I can not say enough about the internet community, though, and encountered very few distressing remarks. I felt that any acknowledgment was with good intentions. On the other hand, despite trying to organize physical support at the onset of my diagnosis, it all seemed to fall apart. Family, friends, community, have all been silent and unavailable. This is difficult for me to discuss, as I have been in the process of trying to come to terms with a group of people, who have simply chosen to take a very passive approach to my getting ill.

    If I could pick one phase that I would never want to hear again, it would be, “Oh, I asked so and so how you have been doing?” Generally said in a surprise encounter with someone I have not seen in a while. There is no response to that, in my opinion. It angers me to no end. What that statement says to me, is that it was more convenient to ask someone how I was, than to pick up the phone or drop by. A pet peeve is for my personal issues to be discussed by anyone other than myself. It’s all gossip in a 3rd party situation, especially if the fact that someone did ask about me, never got back to me in the first place.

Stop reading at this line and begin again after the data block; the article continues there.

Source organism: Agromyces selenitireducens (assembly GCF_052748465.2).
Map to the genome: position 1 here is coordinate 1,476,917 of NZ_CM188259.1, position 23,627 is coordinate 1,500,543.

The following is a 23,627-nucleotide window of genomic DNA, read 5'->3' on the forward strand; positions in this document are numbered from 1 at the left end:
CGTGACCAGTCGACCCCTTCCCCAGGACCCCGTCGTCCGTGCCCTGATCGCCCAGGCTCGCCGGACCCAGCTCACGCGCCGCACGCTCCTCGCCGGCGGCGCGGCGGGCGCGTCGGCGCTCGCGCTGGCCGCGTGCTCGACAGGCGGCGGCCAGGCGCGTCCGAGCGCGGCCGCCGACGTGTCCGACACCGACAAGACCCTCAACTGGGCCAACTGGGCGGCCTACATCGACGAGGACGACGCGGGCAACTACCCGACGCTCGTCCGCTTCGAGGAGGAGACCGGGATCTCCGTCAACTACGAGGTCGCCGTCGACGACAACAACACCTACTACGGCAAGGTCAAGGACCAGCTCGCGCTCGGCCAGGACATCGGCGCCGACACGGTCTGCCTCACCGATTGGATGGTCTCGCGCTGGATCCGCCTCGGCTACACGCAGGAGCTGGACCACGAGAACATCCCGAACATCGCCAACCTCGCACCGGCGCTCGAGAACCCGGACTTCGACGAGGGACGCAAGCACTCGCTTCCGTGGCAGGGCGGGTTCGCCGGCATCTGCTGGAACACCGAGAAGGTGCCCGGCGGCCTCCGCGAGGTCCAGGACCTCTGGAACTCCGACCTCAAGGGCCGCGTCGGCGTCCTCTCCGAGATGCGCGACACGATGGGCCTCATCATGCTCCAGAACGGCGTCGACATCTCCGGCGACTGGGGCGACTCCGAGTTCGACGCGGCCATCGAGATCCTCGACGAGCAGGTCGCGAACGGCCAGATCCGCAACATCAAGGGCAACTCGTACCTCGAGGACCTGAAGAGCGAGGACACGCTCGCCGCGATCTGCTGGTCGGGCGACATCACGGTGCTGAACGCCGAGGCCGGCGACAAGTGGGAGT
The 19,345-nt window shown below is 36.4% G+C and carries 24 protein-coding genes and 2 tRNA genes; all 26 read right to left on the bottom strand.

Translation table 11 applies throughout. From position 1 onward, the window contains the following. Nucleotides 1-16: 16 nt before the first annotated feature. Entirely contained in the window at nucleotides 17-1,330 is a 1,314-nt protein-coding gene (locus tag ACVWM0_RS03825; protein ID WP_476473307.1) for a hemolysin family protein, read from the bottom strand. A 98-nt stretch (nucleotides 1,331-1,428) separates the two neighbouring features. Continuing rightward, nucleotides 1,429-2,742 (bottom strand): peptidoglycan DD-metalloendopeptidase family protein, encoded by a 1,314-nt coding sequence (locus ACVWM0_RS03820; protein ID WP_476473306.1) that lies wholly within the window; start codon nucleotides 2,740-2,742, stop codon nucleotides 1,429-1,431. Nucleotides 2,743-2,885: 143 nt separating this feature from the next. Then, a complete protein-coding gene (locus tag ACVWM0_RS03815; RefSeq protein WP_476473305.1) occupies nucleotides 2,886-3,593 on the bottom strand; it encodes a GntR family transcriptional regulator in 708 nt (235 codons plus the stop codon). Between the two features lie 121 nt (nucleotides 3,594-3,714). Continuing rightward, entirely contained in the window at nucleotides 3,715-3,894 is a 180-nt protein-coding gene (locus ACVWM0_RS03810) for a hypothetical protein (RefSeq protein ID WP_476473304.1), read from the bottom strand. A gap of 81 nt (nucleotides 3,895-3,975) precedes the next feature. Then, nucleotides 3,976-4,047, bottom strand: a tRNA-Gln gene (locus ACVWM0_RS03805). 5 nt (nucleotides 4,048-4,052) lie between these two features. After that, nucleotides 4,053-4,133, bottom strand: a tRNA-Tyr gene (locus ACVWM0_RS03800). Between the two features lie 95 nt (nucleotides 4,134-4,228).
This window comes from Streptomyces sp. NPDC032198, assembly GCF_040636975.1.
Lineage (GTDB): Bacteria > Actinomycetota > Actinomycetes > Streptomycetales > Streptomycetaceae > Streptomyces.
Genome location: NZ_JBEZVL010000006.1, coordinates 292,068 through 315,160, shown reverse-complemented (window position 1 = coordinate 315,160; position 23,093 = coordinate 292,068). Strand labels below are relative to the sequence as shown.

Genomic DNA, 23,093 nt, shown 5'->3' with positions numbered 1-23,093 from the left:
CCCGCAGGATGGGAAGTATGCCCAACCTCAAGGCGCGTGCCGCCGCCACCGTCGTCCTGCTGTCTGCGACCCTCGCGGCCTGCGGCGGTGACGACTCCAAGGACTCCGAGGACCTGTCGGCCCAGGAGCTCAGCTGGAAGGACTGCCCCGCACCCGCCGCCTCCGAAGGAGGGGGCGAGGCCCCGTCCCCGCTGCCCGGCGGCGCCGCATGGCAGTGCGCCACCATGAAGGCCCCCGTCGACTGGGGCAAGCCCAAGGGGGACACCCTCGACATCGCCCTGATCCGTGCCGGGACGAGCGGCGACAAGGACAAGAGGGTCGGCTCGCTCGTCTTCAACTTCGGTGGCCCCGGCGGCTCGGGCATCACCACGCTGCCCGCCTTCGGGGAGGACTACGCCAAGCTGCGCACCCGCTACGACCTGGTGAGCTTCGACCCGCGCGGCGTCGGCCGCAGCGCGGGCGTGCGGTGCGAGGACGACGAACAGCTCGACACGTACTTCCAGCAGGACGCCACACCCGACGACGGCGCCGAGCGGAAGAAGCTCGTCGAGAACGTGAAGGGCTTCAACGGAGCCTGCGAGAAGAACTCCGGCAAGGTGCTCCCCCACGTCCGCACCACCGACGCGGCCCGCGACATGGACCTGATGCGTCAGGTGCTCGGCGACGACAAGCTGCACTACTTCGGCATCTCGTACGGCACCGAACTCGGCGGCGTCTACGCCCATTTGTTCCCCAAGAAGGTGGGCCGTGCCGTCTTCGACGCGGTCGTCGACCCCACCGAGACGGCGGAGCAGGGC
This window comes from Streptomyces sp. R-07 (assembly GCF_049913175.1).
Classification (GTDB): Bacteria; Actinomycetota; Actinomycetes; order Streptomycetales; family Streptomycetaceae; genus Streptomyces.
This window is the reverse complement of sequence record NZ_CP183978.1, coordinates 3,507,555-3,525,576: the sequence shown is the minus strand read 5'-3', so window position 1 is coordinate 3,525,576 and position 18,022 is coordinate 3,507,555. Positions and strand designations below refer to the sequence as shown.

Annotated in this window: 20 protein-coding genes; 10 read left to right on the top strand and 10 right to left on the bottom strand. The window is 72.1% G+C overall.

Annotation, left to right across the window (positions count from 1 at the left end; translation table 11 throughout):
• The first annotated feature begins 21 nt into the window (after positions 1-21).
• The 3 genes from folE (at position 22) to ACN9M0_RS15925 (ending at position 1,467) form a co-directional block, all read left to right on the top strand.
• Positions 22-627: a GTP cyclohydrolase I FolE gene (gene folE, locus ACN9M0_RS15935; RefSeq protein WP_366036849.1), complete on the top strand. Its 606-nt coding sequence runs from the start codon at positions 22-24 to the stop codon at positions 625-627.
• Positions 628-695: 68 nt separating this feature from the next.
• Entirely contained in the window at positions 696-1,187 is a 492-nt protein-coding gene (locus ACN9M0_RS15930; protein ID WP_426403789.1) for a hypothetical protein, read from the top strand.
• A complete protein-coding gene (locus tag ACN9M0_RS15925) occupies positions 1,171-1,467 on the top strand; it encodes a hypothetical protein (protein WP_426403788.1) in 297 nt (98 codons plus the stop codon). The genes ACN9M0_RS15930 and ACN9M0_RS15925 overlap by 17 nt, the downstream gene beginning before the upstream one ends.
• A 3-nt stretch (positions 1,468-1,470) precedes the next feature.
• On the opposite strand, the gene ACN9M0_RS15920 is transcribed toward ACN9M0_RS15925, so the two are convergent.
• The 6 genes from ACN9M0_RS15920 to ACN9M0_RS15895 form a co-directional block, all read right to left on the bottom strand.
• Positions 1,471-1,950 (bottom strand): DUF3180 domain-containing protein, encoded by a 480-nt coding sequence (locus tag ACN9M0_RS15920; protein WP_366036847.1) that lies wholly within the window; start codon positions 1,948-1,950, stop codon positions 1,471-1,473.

All in all, from my perspective, anything is better than nothing. Nothing has been a long, distressing, and very confusing time. I even received an e-mail from a sibling asking ME to forgive him for not personally getting involved. I truly don’t know if I have the capacity to forgive him. His excuse had much to do with the fact that our parents had gotten ill, and he had yet learned how to cope with that. His combining my illness, with his unresolved grief is something I have no control over, nor do I want to add to his suffering. We have remained out of contact.